Review: What Moves the Dead by T. Kingfisher

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Amazon, Bookshop

Synopsis:

What Moves the Dead is Kingfisher’s retelling of Edgar Allan Poe’s classic “The Fall of the House of Usher.”

When Alex Easton, a retired soldier, receives word that their childhood friend Madeline Usher is dying, they race to the ancestral home of the Ushers in the remote countryside of Ruritania.

What they find there is a nightmare of fungal growths and possessed wildlife, surrounding a dark, pulsing lake. Madeline sleepwalks and speaks in strange voices at night, and her brother Roderick is consumed with a mysterious malady of the nerves.

Aided by a redoubtable British mycologist and a baffled American doctor, Alex must unravel the secret of the House of Usher before it consumes them all.

Review:

After I read this novella, I did a Google search of T. Kingfisher and learned many things about her. The first is that T. Kingfisher is a pen name. The second is that she has released over 40 books. The third is that I should have been reading her works much earlier. As it is, What Moves the Dead is the first of her books that I have read.

A riff on the The Fall of the House of Usher by Edgar Allan Poe, What Moves the Dead is the story of Alex Easton going to visit their childhood friend at the house of Usher after they receive a letter requesting help. Their friend, Madeline Usher, says that she is sick and dying and needs help, so Alex rushes there as soon as they can. What Alex finds there is a perfect gothic story, brother and sister holed up in a damned house, along with a doctor they do not trust. Everyone and everything falling apart. The horror and mystery that Alex finds there makes What Moves the Dead a fast paced, thin novella that is really satisfying.

Much of the success of this novella can be attributed to T. Kingfisher’s writing. In a short period of time, she develops the setting and the characters with such detail that it feels as if I read a 400 page novel. The writing in this novella is masterful, and I found myself rereading sentences because of how gorgeous they are. This is one of those novellas that I will probably reread simply because of the writing. There is so much depth to some of the scenes and writing that I can really feel the dampness and sickness that is seeping from the walls and the pages. I cannot recommend What Moves the Dead enough. I know now that I have to read some of T. Kingfisher’s other works.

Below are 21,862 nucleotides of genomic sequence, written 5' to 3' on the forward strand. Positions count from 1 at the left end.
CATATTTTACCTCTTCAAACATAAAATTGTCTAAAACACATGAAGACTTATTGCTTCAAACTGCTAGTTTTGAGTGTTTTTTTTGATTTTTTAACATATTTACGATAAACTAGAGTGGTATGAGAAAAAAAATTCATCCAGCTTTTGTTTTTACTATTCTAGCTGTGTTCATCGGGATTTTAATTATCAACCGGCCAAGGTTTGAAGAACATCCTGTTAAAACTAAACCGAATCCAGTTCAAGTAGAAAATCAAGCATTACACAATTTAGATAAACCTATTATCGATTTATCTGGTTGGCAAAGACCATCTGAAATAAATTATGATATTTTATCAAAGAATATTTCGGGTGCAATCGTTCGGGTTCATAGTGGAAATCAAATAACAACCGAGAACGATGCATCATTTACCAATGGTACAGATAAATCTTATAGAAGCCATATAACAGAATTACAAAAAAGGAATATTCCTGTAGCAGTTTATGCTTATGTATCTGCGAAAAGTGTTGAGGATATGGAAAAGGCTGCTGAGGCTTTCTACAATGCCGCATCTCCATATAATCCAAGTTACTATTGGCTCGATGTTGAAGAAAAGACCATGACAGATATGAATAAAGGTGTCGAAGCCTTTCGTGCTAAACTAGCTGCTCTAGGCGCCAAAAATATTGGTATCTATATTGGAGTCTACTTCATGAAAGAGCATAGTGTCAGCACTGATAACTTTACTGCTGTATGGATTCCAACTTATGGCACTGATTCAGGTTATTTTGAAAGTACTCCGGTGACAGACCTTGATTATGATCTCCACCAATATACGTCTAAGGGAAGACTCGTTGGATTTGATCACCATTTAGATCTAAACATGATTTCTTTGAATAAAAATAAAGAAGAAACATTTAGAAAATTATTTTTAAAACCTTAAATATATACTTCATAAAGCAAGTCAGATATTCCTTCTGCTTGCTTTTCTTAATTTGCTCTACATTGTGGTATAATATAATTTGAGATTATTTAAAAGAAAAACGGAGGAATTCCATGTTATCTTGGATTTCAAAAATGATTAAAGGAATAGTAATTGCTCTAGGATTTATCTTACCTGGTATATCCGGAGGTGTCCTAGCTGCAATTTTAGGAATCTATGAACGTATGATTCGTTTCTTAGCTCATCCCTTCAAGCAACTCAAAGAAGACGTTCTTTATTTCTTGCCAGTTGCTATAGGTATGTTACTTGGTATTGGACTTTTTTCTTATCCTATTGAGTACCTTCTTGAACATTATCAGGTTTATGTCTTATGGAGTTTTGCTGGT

I received this as an ARC from NetGalley in exchange for an honest review.

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Review: Beyond the Creek by Nico Bell

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Amazon, Bookshop

Synopsis:

When Alex Foster accepted the caregiver position with the eccentric Nox family, she was issued a single rule. Don’t wander past the creek. Alex isn’t interested in exploring the Nox’s vast wooded property. After escaping an abusive past, her sole focus is building a safe future for herself and her unborn baby. Except, a series of chilling events threatens her happily-ever-after. Now, she must fight to survive an ancient evil before all hope is lost. There’s something beyond the creek, and it’s hungry.

Review:,

Nico Bell’s novella Beyond the Creek is a tale of two halves. The first half we are introduced to a situation that feels very much like traditional gothic horror. A woman, Amy, takes a job at an old mansion being the caretaker of Phillip Nox, a stubborn old man who has had a series of strokes. The house is creepy, the rest of the family is standoffish and unpleasant, and we are led in a direction that we have seen before. The way that Nico Bell builds the characters and the scenes keeps us engaged and entangled in the story. We really care about the characters, particularly about Amy who is running from a traumatic situation, pregnant with an abuser’s baby, doing her best to survive while staying hidden. This job for the Nox family is important and dire for her, so we feel her anxiety and fear when things are not going good with her relationship with the rest of the family. 

Halfway through the novella, everything changes completely, and this turns from a spooky gothic horror novella into a pure horror novella. We are so engaged in the story by this time that there is no way we can put the book down. The action is quick and sharp, and we are gripped with same horror that Amy is facing.